Recent photographs have caused a stir regarding breastfeeding and military uniforms. The pictures depicts moms breastfeeding babies while in military uniforms and are considered "unbecoming" by critics. Article 133, Conduct unbecoming an officer and gentlemanaddresses the issue of unbecoming conduct. Despite the term "gentlemen," Article 133 applies to men and women in military uniform. In order to be convicted of unbecoming behavior, prosecution must demonstrate that the defendant did (or failed to do) acts that constituted behavior unbecoming of an officer. Generally speaking, unbecoming behavior is an act that compromises the officer's standing as a gentleman.
Traditional unbecoming behavior includes cruelty, false statements, cheating on a test, lawlessness and injustice. Military personnel are expected to live up to high standards. Article 133 acknowledges the fact that not everyone will live up to these standards all the time. However, critics of the breastfeeding pictures say that the photos depict unbecoming actions. In reality, breastfeeding does not cross this line. Why? As Active Duty Servicemembers, the women in the photographs may meet the first criteria of Article 133. However, breastfeeding is in no way comparable to lawlessness, cruelty or cheating. Additionally, it is possible that the women in the photographs are not actually on duty.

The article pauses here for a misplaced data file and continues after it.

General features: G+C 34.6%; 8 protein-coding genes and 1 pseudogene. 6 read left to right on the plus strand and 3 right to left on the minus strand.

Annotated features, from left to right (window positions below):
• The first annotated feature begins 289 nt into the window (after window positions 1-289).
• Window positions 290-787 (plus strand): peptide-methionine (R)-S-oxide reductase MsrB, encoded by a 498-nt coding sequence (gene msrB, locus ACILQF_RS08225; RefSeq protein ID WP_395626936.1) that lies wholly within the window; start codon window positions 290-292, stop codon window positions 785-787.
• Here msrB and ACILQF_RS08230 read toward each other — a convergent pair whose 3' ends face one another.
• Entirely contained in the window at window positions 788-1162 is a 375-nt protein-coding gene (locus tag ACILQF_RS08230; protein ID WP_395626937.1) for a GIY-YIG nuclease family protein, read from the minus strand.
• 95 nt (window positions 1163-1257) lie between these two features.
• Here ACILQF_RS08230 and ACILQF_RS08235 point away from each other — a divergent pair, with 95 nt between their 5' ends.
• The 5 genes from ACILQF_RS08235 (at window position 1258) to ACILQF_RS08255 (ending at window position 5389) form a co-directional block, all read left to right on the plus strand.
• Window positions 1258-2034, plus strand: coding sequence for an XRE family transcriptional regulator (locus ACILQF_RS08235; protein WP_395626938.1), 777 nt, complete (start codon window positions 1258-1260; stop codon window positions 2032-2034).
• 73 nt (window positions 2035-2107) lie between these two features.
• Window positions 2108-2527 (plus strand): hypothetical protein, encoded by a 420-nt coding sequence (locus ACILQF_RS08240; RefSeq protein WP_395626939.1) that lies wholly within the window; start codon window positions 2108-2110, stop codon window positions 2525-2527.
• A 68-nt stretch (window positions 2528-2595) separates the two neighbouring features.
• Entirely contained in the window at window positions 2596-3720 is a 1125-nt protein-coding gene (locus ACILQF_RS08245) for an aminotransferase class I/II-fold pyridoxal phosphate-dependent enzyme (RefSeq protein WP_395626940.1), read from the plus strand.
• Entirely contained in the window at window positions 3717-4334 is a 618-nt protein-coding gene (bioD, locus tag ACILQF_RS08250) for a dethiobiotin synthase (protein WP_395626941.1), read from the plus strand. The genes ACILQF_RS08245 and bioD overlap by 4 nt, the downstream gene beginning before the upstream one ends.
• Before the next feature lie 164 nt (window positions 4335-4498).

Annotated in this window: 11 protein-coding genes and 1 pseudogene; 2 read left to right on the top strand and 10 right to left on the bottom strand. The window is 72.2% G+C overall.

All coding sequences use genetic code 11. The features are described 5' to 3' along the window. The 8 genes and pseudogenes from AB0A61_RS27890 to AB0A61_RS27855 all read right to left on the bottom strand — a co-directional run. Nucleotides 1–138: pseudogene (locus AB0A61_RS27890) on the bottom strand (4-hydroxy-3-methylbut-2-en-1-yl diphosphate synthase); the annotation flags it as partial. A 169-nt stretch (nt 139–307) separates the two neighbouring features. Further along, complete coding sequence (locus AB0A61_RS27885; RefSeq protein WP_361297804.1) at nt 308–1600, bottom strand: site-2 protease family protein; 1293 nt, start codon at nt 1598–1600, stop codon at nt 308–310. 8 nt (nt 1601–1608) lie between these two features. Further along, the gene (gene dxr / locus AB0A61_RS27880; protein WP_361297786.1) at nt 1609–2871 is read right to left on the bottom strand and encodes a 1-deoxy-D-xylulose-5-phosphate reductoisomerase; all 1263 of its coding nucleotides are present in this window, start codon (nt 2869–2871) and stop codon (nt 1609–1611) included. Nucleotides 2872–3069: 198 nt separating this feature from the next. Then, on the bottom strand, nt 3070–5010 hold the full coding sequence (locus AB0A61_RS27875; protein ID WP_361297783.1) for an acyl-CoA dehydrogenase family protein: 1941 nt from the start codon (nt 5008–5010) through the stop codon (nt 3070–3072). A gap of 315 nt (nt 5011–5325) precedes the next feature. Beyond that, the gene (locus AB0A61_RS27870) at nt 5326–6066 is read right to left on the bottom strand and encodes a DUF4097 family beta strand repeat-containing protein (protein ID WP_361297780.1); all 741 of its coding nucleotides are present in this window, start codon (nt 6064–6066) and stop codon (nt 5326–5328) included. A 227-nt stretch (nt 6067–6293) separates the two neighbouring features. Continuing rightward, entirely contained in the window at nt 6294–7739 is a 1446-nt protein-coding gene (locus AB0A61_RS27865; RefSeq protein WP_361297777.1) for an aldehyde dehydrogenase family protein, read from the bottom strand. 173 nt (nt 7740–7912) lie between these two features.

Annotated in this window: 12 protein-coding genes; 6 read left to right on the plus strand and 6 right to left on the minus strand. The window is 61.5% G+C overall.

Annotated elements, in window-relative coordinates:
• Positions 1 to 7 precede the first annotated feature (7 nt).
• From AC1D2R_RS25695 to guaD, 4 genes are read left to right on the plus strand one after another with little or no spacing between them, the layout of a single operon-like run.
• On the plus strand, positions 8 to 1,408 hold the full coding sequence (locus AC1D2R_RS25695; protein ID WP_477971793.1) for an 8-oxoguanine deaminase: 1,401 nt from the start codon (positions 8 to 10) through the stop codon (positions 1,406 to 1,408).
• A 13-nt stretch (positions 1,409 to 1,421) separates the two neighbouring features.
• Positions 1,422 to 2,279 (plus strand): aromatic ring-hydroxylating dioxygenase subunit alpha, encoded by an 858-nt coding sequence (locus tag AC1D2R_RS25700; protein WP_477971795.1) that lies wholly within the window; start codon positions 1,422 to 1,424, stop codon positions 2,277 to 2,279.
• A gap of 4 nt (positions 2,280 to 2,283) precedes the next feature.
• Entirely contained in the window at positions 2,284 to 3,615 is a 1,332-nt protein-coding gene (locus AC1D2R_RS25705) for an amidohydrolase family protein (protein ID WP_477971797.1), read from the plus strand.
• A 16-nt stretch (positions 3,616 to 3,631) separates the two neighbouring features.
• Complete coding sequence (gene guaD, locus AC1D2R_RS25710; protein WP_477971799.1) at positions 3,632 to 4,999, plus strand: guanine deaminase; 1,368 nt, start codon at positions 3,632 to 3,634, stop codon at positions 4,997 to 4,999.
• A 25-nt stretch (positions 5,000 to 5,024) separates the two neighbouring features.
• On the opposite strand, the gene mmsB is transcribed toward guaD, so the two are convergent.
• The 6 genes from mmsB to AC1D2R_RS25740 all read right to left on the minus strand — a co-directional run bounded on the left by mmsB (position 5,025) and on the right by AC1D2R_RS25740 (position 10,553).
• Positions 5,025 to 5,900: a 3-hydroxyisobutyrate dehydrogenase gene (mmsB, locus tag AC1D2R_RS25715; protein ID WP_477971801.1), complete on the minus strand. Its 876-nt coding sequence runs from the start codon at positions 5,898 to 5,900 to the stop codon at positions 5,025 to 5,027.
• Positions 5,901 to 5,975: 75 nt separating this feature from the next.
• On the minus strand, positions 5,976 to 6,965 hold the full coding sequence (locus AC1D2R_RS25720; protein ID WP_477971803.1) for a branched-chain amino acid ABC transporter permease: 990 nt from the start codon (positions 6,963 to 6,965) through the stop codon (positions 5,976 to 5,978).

Their uniforms indicate that they could be non-commissioned officers as well. Thus, Article 133 does not apply to the photographs. If the women's chain of command prohibits them from take similar picture isn't he future, the women would be in violation of Article 92, Failure to obey a lawful order – but only if they had similar pictures taken again. It is hard to imagine why an Armed Forces commander would consider the pictures offense. They do not violate Article 133 depict nothing more than mothers who are also successful Active Duty Service members.
This is not legal advice. This opinion and analysis is aimed to inform general public. It does not form an attorney-client relationship. For legal advice, contact an attorney.